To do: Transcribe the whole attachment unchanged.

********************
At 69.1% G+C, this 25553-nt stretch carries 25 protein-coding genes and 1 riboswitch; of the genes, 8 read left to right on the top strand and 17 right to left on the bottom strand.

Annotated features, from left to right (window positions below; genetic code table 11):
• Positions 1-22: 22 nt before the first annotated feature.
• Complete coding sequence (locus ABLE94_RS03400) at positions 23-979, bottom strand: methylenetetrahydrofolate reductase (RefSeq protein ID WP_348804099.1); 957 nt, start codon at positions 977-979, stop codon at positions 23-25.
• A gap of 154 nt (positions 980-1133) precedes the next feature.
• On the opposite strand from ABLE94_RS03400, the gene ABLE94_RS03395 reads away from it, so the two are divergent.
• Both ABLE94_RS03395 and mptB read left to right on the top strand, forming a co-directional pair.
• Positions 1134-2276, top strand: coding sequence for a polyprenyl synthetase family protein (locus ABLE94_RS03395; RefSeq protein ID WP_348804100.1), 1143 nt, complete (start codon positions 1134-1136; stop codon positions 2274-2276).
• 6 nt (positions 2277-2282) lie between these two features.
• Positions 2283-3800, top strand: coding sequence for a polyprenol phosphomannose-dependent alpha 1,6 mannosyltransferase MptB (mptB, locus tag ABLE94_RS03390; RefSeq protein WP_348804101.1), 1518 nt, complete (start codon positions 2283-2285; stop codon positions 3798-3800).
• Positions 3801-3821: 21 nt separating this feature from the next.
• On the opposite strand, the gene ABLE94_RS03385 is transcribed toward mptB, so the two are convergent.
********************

At 69.1% G+C, this 25553-nt stretch carries 25 protein-coding genes and 1 riboswitch; of the genes, 8 read left to right on the top strand and 17 right to left on the bottom strand.

Annotated features, from left to right (window positions below; genetic code table 11):
• Positions 1-22: 22 nt before the first annotated feature.
• Complete coding sequence (locus ABLE94_RS03400) at positions 23-979, bottom strand: methylenetetrahydrofolate reductase (RefSeq protein ID WP_348804099.1); 957 nt, start codon at positions 977-979, stop codon at positions 23-25.
• A gap of 154 nt (positions 980-1133) precedes the next feature.
• On the opposite strand from ABLE94_RS03400, the gene ABLE94_RS03395 reads away from it, so the two are divergent.
• Both ABLE94_RS03395 and mptB read left to right on the top strand, forming a co-directional pair.
• Positions 1134-2276, top strand: coding sequence for a polyprenyl synthetase family protein (locus ABLE94_RS03395; RefSeq protein ID WP_348804100.1), 1143 nt, complete (start codon positions 1134-1136; stop codon positions 2274-2276).
• 6 nt (positions 2277-2282) lie between these two features.
• Positions 2283-3800, top strand: coding sequence for a polyprenol phosphomannose-dependent alpha 1,6 mannosyltransferase MptB (mptB, locus tag ABLE94_RS03390; RefSeq protein WP_348804101.1), 1518 nt, complete (start codon positions 2283-2285; stop codon positions 3798-3800).
• Positions 3801-3821: 21 nt separating this feature from the next.
• On the opposite strand, the gene ABLE94_RS03385 is transcribed toward mptB, so the two are convergent.